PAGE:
The site supports recreational and tourism activities including:

  • sightseeing
  • walking
  • camping
  • recreational fishing.

The site covers 22,289 hectares and includes the Nelson Streamside Reserve and part of the Lower Glenelg National Park and Discovery Bay Coastal Park. These areas are all managed by Parks Victoria.

The Glenelg Hopkins Catchment Management Authority is responsible for the region's catchment and waterway management.

The Glenelg Estuary and Discovery Bay site Ecological Character Description and Information Sheet is available on the Australian Government Department of the Environment website.

Gunbower Forest

The Gunbower Forest Ramsar site is located in northern Victoria on the Murray River floodplain between Echuca and Koondrook. The Ramsar site is a large, seasonally flooded River Red Gum forest and woodland. The Gunbower Forest Ramsar site was listed in 1982.

The Yorta Yorta people are the formally recognised Traditional Owners in Victoria for parts of the the area and are represented by the Yorta Yorta Nation Aboriginal Corporation.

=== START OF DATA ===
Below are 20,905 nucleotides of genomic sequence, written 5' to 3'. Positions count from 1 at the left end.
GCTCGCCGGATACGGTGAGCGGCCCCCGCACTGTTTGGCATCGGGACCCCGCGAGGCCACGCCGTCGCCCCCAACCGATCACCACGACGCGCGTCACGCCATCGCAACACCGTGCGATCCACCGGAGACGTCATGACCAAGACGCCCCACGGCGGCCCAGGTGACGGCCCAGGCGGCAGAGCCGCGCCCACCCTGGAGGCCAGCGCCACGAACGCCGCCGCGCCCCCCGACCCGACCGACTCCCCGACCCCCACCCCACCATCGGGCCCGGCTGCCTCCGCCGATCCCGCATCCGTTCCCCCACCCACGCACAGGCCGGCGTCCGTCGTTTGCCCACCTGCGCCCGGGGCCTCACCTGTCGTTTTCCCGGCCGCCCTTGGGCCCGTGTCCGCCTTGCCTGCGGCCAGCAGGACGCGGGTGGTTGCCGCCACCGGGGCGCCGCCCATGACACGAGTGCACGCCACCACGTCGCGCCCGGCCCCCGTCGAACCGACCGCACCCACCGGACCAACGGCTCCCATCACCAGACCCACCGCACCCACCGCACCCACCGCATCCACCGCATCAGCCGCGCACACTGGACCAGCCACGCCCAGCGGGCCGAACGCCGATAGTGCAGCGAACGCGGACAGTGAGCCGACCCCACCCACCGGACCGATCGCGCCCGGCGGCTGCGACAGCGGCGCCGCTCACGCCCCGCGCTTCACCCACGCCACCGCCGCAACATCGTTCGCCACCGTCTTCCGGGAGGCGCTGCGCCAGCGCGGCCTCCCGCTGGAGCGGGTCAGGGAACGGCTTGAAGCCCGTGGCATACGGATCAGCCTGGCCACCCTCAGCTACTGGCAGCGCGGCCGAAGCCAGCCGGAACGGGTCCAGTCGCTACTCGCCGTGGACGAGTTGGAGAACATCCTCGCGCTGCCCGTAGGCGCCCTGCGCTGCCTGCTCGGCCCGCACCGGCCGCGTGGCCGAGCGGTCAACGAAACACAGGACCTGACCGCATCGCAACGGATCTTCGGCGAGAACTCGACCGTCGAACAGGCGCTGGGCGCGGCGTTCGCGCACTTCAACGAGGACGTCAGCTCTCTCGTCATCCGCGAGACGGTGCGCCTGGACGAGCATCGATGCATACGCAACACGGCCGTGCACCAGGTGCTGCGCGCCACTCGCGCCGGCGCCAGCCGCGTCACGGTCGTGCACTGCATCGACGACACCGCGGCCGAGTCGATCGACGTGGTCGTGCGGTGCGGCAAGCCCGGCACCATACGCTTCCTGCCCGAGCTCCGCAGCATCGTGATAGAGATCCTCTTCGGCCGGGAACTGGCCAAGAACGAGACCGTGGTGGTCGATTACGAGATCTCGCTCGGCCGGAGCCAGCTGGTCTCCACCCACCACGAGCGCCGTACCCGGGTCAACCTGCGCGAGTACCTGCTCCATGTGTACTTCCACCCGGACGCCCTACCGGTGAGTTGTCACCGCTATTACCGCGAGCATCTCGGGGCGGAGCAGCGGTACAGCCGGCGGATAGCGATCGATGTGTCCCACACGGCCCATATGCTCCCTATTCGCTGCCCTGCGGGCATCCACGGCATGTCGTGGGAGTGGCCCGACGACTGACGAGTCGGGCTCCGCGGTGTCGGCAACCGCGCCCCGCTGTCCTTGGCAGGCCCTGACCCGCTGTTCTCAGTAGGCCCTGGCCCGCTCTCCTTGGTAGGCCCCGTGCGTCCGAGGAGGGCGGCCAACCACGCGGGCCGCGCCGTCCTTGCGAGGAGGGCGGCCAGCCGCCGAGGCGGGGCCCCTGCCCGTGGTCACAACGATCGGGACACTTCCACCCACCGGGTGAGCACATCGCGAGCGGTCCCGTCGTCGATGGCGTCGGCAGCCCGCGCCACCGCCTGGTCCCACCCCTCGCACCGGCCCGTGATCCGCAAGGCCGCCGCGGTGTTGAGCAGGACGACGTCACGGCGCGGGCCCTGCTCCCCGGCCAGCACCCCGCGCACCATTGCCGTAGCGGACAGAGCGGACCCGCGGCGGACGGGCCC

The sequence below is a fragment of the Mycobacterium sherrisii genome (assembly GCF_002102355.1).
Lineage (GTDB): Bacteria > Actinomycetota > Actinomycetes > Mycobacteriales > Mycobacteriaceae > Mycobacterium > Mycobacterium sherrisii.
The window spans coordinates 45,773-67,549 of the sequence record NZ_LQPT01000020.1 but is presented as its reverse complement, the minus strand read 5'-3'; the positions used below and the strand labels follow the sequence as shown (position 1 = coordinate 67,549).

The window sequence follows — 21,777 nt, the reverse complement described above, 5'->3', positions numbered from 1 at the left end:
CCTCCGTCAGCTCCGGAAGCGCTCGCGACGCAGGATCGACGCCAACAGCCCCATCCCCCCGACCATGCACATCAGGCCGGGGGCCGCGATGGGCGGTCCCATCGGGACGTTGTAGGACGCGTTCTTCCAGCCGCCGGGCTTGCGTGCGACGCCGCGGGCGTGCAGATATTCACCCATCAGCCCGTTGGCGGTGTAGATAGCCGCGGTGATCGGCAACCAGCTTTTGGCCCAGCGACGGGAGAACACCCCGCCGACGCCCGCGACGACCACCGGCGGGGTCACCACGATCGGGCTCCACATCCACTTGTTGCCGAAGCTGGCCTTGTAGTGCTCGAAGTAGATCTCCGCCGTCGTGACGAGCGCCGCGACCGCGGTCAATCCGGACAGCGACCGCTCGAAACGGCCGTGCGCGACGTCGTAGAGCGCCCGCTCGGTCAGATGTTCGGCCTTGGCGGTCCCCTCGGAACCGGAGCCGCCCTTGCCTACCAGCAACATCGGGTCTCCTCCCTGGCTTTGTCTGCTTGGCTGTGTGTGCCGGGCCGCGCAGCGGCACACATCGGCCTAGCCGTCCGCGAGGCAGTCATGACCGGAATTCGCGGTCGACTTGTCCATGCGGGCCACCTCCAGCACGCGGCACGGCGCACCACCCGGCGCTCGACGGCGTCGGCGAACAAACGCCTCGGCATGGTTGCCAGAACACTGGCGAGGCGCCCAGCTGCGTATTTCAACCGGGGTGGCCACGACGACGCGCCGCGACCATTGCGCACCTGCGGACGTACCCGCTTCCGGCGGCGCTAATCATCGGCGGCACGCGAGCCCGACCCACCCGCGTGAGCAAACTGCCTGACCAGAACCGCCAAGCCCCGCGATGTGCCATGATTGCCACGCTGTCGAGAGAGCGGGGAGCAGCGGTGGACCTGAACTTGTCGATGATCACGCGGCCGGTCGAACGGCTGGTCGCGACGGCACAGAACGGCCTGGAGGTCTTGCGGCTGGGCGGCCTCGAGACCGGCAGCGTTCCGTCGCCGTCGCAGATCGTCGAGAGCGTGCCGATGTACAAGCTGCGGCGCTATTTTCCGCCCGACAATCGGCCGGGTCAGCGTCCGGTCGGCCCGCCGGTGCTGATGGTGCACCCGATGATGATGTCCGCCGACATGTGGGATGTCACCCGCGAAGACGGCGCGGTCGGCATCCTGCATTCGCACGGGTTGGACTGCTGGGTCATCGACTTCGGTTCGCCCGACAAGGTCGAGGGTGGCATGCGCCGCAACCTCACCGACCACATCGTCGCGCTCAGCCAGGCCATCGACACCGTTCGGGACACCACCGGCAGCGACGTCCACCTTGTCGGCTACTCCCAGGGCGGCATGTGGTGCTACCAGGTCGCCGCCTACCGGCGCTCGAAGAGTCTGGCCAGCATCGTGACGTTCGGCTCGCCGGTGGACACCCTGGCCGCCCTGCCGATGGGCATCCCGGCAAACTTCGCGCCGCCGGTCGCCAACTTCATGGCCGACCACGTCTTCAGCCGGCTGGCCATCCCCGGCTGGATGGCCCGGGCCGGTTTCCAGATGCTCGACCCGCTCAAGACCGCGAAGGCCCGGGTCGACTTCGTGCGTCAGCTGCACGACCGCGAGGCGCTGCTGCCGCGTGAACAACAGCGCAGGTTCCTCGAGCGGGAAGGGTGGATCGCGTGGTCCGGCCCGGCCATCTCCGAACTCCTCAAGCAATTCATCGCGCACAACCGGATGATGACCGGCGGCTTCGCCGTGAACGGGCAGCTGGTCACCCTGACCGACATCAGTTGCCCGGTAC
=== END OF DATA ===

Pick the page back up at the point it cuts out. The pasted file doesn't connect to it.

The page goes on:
The Gunbower Forest Ramsar site is internationally significant because:

  • it provides an important habitat for native fish and waterbirds
  • it supports the only breeding colony of the Intermediate Egret in Victoria.

The Ramsar site comprises the reserves of the Gunbower National Park and the River Murray Reserve managed by Parks Victoria, and Gunbower State Forest managed by DEECA.

North Central Catchment Management Authority is responsible for catchment and waterway management in the region. Gunbower Forest site management is detailed in the North Central Waterway Strategy 2014-2022.

The Gunbower Forest site Ecological Character Description and Information Sheet is available on the Australian Government Department of the Environment website.

Hattah-Kulkyne Lake

The Hattah-Kulkyne Lakes Ramsar site is located 480 km north-west of Melbourne in north-western Victoria on the Murray River floodplain between Ouyen and Mildura.

The Ramsar site is a system of 12 temporary lakes fringed by River Red Gum and Black Box. The Ramsar site was listed in 1982.

The Hattah-Kulkyne Lakes Ramsar site is located 480 km north-west of Melbourne in north-western Victoria on the Murray River floodplain between Ouyen and Mildura. The Ramsar site is a system of 12 temporary lakes fringed by River Red Gum and Black Box. The Ramsar site was listed in 1982.